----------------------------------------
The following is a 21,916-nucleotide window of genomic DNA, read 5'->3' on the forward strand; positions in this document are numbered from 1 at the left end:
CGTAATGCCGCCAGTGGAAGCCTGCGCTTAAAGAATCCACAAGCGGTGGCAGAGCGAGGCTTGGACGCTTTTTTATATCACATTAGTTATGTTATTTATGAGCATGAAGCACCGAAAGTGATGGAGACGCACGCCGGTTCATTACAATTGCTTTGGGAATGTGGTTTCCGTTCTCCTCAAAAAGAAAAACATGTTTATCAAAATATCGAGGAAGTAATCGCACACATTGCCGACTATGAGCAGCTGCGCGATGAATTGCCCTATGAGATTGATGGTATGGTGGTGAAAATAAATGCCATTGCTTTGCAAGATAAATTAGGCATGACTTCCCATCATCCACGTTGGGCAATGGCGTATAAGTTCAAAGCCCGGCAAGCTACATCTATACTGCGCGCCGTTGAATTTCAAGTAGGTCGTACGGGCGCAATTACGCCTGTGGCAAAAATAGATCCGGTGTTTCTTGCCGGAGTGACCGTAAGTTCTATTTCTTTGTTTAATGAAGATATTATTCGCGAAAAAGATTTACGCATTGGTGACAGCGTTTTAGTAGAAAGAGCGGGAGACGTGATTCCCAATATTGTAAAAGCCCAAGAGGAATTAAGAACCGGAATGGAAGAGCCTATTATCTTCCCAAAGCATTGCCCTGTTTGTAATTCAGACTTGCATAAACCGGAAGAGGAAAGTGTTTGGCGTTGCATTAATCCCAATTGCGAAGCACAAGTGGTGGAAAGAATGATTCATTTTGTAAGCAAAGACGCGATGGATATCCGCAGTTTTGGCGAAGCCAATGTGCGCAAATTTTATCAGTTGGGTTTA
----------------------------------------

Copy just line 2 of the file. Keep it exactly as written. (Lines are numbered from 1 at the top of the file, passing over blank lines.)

CGTAATGCCGCCAGTGGAAGCCTGCGCTTAAAGAATCCACAAGCGGTGGCAGAGCGAGGCTTGGACGCTTTTTTATATCACATTAGTTATGTTATTTATGAGCATGAAGCACCGAAAGTGATGGAGACGCACGCCGGTTCATTACAATTGCTTTGGGAATGTGGTTTCCGTTCTCCTCAAAAAGAAAAACATGTTTATCAAAATATCGAGGAAGTAATCGCACACATTGCCGACTATGAGCAGCTGCGCGATGAATTGCCCTATGAGATTGATGGTATGGTGGTGAAAATAAATGCCATTGCTTTGCAAGATAAATTAGGCATGACTTCCCATCATCCACGTTGGGCAATGGCGTATAAGTTCAAAGCCCGGCAAGCTACATCTATACTGCGCGCCGTTGAATTTCAAGTAGGTCGTACGGGCGCAATTACGCCTGTGGCAAAAATAGATCCGGTGTTTCTTGCCGGAGTGACCGTAAGTTCTATTTCTTTGTTTAATGAAGATATTATTCGCGAAAAAGATTTACGCATTGGTGACAGCGTTTTAGTAGAAAGAGCGGGAGACGTGATTCCCAATATTGTAAAAGCCCAAGAGGAATTAAGAACCGGAATGGAAGAGCCTATTATCTTCCCAAAGCATTGCCCTGTTTGTAATTCAGACTTGCATAAACCGGAAGAGGAAAGTGTTTGGCGTTGCATTAATCCCAATTGCGAAGCACAAGTGGTGGAAAGAATGATTCATTTTGTAAGCAAAGACGCGATGGATATCCGCAGTTTTGGCGAAGCCAATGTGCGCAAATTTTATCAGTTGGGTTTA